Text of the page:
Access to care

CONNECTions for all: Expanding coverage for telemedicine beyond COVID

Learn about advocacy opportunities to support a permanent expansion coverage for telehealth services.


The COVID-19 pandemic has impacted health care workers, patients and the health care system in general in more ways than we ever thought possible. Although many of the impacts—such as overloaded hospitals and postponed procedures—were negative, some initiatives that began during COVID have impacted the delivery of patient care for the better.

Unprecedented access to care

The expansion of telemedicine, for instance, has provided unprecedented access to health care to those who may not otherwise have it. Telemedicine quickly advanced due to need with stay-at-home orders and concerns regarding availability of personal protective equipment (PPE) early in the pandemic.

For those who cannot leave their homes due to quarantine or illness, such as during the height of COVID-19 waves, telemedicine offered a cost-effective and easily accessible alternative to in-person care.  Outside of COVID-19, the same is true.

Patients who may not otherwise have transportation, who are immunocompromised, who may not have a specialist in their town and patients who struggle to access care for many other reasons now have this option for their health care needs.  

Certainly, telemedicine is not infallible. Concerns with health care delivery by this method include: lack of adequate broadband internet access for some hard-to-reach locations, appropriate coding and billing, adoption of coding and billing by private payors, HIPAA compliant interfaces, audio-only versus video and location of services.

Telemedicine expansion during COVID

In January 2020, the Secretary of Health and Human Services at the time declared a public health emergency (PHE) in relation to the escalation of the novel coronavirus. The PHE declaration provides the U.S. Department of Health and Human Services and federal agencies such as the Centers for Medicare & Medicaid Services (CMS) with expanded authority to take certain stabilizing action during the PHE.

However, any action taken under the PHE authorization ends with the expiration of the PHE. The PHE declaration lasts up to 90 days; it either has to be extended or automatically expires at the end of each 90-day period. The PHE was most recently extended in January 2022 and is now scheduled to expire in mid-April.

Early in the pandemic, CMS significantly expanded coverage for telehealth visits under the PHE, with other insurers following suit. However, without intervention, this expansion could be halted when the PHE is declared over. Fortunately, Congress just acted on this issue as part of an annual spending bill.

Recognizing that the PHE could end this summer, Congress included language that extends emergency telehealth provisions for 151 days following the end of the COVID-19 PHE, which would keep these telehealth policies in place at least through the end of the current calendar year. However, questions remain about what private insurers will do and what Congress will do to ensure continued access for patients and coverage for telehealth services after this year.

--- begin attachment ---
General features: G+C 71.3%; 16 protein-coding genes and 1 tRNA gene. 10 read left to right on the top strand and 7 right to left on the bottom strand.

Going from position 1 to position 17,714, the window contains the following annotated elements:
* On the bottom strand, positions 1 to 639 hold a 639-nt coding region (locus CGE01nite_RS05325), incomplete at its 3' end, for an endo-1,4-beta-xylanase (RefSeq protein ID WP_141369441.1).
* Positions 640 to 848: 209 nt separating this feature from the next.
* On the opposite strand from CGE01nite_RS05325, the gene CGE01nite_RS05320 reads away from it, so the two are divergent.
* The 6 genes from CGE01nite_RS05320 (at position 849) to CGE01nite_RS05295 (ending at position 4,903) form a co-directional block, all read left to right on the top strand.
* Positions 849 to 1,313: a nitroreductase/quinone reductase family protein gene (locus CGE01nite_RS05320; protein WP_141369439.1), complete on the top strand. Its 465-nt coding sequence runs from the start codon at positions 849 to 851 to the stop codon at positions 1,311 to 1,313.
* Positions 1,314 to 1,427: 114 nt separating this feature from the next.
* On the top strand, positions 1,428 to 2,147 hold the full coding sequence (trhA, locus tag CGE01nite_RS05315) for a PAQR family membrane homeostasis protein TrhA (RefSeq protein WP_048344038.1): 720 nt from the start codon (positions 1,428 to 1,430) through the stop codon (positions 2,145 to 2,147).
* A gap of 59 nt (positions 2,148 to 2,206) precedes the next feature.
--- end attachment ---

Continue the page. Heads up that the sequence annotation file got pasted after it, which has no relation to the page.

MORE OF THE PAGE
Advocacy opportunities

Recently, the AOA joined several other partner organizations in a letter to congressional leaders to urge Congress to extend Medicare telehealth flexibilities for as long as two years following the declaration of the end of the PHE.

The AOA has also advocated that the Senate Committee on Finance take up two pieces of legislation that would improve telemedicine services and extend coverage for beneficiaries and the reimbursement process beyond the PHE of the COVID-19 pandemic.

The Telehealth Modernization Act would extend certain flexibilities that were initially authorized during the COVID-19 PHE, including allowing rural health clinics and federally qualified health centers to serve as the distant site and would also allow a patient’s location to serve as the originating site for all services. 

The AOA has also been advocating for the CONNECT for Health Act, (H.R 2903/S. 1512), which would address barriers to telehealth access by allowing the Secretary of Health and Human Services to waive certain restrictions (geographic, originating site, modality limitation, provider type and service requirements), and expanding coverage on a permanent basis, increasing the support of these service modalities that physicians and patients have come to rely on this delivery system.

The CONNECT Act will be one of the issues that DO Day participants will be advocating for in their Congressional meetings on April 27. Learn more about attending DO Day here.

For people not attending DO Day this year, your engagement on this issue can also have an impact. By using the AOA’s Advocacy Action Center, you can email your members of Congress and urge them to cosponsor the CONNECT for Health Act (S. 1512/H.R. 2903). 

Related reading:

The Lorna Breen Act: Why mental health matters

How to advocate for the osteopathic medical profession

Leave a comment Please see our comment policy